cover image BENNY AND OMAR


Eoin Colfer, . . O'Brien Press, $7.95 (240pp) ISBN 978-0-86278-567-3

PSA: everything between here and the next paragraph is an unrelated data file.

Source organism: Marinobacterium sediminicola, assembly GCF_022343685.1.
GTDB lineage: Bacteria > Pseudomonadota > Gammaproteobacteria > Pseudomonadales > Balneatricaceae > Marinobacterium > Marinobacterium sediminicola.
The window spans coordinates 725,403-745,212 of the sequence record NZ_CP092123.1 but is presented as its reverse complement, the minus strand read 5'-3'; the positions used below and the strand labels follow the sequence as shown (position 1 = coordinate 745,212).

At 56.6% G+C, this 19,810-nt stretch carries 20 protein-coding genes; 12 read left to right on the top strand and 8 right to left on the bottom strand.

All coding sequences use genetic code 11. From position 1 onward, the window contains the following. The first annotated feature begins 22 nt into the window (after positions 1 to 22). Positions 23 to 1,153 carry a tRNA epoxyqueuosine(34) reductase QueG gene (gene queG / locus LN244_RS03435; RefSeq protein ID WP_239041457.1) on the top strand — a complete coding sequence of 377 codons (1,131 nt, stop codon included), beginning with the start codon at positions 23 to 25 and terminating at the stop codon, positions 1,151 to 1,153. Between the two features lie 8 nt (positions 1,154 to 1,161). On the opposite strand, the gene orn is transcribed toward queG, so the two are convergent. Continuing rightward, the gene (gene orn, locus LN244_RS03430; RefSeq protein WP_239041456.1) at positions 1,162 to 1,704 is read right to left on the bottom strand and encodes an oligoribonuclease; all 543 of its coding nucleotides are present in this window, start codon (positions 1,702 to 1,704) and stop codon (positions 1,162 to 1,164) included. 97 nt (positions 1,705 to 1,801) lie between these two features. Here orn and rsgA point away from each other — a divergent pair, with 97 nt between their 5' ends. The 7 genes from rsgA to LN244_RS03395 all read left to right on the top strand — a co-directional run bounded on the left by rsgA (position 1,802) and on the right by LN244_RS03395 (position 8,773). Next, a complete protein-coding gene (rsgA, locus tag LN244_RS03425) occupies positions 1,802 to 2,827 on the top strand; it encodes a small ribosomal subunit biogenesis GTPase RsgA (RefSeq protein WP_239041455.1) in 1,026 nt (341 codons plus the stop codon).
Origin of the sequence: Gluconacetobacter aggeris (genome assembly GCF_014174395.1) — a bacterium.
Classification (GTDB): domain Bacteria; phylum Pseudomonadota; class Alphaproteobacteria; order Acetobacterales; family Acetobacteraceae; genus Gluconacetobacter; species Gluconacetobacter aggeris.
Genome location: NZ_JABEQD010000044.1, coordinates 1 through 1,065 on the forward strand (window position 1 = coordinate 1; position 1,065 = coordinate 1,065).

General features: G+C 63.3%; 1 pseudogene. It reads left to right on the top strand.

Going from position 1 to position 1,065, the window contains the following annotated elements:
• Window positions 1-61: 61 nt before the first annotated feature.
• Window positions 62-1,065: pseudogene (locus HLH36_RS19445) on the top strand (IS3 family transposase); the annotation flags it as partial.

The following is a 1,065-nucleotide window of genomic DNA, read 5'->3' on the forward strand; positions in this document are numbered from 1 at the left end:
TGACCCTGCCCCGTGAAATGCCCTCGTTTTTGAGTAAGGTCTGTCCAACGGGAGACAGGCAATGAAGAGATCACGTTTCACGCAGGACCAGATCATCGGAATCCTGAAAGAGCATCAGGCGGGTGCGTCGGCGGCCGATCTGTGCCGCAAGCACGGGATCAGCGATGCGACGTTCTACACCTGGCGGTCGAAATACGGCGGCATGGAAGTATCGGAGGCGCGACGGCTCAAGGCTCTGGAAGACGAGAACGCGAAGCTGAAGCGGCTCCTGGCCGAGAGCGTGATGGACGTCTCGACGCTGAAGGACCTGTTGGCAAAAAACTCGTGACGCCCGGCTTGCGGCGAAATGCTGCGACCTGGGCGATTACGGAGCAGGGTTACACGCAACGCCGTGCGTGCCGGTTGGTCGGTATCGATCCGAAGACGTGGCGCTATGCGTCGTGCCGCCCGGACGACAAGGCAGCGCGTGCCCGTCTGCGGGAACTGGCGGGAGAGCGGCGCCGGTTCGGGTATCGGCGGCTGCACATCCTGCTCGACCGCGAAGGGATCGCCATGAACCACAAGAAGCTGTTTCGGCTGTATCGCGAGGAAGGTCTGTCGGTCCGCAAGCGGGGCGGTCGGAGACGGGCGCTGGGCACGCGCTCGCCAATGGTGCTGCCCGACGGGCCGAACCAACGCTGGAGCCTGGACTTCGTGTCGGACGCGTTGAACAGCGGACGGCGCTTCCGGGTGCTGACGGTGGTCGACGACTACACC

Fans of Irish author Colfer's Artemis Fowl will find this contemporary novel a real change of pace. Benny Shaw's passion is hurling (an Irish version of field hockey), and he's crushed when his father's job takes the family to North Africa for a year. Not only will he miss watching the All-Ireland Hurling Final, but he also has to deal with culture shock, from Tunisia's fierce heat to scorpions to a classroom run by a pair of aging hippies named Harmony and Bob (who say things like "remember, positive emotions only" and delight in group hugs). Benny slips over the wall of the company's gated compound one day and strikes up a friendship with Omar, an orphan whose only English comes from watching pirated TV (e.g., "Night, John Boy"). The two bounce from one scrape to the next, and Benny learns a lesson about family loyalty when his friend's devotion to his institutionalized sister sparks a climactic finale, with the two on the lam from the law. Colfer smoothly layers adventure, moments of poignancy and subtle social commentary, and his comic timing is pitch-perfect (at the airport, "Georgie was sad wishing his Grandad farewell, Benny distraught over losing a steady source of fivers"). He studs the prose with Irish slang ("eejit," "the dole," "that yoke"). Readers will hope that the story's sequel, Benny and Babe, will cross the Atlantic soon. Ages 10-up. (Aug.)